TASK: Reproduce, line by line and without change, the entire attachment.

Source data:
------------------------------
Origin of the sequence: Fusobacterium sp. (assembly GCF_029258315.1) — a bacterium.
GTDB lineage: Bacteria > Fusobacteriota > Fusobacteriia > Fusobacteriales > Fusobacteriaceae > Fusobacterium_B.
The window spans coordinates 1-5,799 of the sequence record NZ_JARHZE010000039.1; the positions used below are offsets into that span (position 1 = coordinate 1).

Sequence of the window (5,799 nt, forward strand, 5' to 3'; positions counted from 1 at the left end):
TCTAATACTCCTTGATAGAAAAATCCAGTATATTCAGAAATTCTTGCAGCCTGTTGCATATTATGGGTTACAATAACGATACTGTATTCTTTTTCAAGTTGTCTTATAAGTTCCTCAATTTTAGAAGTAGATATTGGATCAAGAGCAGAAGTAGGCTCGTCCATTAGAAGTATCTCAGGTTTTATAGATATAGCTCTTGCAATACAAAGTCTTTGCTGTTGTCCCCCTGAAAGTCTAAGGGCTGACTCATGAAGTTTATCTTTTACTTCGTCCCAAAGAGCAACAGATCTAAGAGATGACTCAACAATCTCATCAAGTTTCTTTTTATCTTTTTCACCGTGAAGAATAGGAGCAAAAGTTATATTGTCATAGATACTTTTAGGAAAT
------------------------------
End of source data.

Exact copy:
Origin of the sequence: Fusobacterium sp. (assembly GCF_029258315.1) — a bacterium.
GTDB lineage: Bacteria > Fusobacteriota > Fusobacteriia > Fusobacteriales > Fusobacteriaceae > Fusobacterium_B.
The window spans coordinates 1-5,799 of the sequence record NZ_JARHZE010000039.1; the positions used below are offsets into that span (position 1 = coordinate 1).

Sequence of the window (5,799 nt, forward strand, 5' to 3'; positions counted from 1 at the left end):
TCTAATACTCCTTGATAGAAAAATCCAGTATATTCAGAAATTCTTGCAGCCTGTTGCATATTATGGGTTACAATAACGATACTGTATTCTTTTTCAAGTTGTCTTATAAGTTCCTCAATTTTAGAAGTAGATATTGGATCAAGAGCAGAAGTAGGCTCGTCCATTAGAAGTATCTCAGGTTTTATAGATATAGCTCTTGCAATACAAAGTCTTTGCTGTTGTCCCCCTGAAAGTCTAAGGGCTGACTCATGAAGTTTATCTTTTACTTCGTCCCAAAGAGCAACAGATCTAAGAGATGACTCAACAATCTCATCAAGTTTCTTTTTATCTTTTTCACCGTGAAGAATAGGAGCAAAAGTTATATTGTCATAGATACTTTTAGGAAAT